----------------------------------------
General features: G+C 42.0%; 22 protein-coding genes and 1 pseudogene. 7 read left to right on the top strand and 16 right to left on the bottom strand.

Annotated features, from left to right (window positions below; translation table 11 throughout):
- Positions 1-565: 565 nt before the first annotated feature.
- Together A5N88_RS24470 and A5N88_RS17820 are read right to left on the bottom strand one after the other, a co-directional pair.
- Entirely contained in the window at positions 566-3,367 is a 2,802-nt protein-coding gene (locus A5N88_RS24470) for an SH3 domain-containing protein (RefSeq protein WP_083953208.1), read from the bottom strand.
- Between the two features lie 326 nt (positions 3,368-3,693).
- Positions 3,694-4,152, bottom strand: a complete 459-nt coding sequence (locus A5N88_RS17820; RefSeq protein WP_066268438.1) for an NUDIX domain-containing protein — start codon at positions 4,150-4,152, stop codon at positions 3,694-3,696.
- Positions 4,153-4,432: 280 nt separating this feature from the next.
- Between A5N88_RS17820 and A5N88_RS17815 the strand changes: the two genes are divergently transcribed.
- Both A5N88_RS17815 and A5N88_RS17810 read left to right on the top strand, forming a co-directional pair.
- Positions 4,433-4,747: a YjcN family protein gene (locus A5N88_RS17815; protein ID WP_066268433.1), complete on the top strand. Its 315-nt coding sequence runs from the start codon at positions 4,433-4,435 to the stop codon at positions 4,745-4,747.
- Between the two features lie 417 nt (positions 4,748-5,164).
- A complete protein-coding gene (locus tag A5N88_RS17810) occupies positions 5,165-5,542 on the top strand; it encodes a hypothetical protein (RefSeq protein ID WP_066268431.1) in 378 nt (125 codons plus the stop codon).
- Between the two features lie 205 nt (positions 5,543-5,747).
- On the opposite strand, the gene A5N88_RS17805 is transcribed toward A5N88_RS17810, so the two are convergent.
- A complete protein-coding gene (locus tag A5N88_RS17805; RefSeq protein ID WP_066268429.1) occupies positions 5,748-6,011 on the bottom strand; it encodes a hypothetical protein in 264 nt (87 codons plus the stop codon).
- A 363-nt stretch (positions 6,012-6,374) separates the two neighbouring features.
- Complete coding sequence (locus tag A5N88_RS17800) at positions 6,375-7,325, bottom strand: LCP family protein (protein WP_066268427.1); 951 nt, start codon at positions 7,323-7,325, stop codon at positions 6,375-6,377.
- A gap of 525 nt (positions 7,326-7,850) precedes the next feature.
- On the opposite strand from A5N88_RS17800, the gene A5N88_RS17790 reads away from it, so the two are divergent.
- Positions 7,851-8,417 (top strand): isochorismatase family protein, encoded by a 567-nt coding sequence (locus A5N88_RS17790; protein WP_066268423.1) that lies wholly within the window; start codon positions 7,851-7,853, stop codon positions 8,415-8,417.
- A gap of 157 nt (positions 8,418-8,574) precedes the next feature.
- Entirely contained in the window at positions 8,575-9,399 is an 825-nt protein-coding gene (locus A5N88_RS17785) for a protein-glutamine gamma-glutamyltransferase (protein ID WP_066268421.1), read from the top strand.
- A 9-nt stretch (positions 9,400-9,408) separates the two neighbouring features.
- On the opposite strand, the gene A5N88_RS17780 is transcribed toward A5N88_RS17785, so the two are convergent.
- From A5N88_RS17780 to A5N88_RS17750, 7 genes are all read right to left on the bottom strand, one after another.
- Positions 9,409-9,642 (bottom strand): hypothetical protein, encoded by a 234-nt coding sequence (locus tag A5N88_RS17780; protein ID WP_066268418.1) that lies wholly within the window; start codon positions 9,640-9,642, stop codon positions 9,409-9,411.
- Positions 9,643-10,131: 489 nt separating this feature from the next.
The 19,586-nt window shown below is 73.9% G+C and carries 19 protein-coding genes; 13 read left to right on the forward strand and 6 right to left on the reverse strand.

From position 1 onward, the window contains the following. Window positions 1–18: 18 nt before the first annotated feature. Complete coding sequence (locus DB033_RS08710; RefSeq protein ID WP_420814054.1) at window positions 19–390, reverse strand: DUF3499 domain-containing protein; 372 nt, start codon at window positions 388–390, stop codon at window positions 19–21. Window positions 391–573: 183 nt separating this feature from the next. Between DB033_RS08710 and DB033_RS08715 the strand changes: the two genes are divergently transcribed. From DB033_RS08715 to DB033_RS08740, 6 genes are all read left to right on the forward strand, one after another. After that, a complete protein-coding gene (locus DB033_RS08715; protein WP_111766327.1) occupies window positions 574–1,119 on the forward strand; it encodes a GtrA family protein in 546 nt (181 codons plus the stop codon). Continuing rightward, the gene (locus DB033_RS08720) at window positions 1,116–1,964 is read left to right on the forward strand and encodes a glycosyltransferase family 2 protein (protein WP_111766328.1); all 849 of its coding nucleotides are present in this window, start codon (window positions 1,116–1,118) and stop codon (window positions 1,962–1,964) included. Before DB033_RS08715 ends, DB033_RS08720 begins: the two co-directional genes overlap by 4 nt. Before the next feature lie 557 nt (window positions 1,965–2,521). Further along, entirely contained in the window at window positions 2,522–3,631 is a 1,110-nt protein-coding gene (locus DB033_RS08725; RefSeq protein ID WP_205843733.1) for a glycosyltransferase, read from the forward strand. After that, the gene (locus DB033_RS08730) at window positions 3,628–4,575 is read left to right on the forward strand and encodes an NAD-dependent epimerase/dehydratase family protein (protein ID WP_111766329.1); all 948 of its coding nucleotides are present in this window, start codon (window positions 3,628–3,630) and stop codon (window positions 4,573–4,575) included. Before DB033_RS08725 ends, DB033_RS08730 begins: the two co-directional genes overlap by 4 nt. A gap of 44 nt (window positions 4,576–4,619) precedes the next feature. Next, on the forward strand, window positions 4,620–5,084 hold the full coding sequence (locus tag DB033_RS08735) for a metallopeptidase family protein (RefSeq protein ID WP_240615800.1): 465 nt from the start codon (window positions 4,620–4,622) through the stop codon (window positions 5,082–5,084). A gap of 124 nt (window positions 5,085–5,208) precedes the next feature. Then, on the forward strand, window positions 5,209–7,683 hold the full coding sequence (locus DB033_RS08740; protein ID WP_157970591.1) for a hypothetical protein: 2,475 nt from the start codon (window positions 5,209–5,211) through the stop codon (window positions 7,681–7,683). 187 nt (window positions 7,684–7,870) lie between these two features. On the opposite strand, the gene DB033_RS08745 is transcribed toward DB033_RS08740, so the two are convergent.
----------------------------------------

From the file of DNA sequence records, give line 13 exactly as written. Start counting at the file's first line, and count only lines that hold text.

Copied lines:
- A complete protein-coding gene (locus tag A5N88_RS17810) occupies positions 5,165-5,542 on the top strand; it encodes a hypothetical protein (RefSeq protein ID WP_066268431.1) in 378 nt (125 codons plus the stop codon).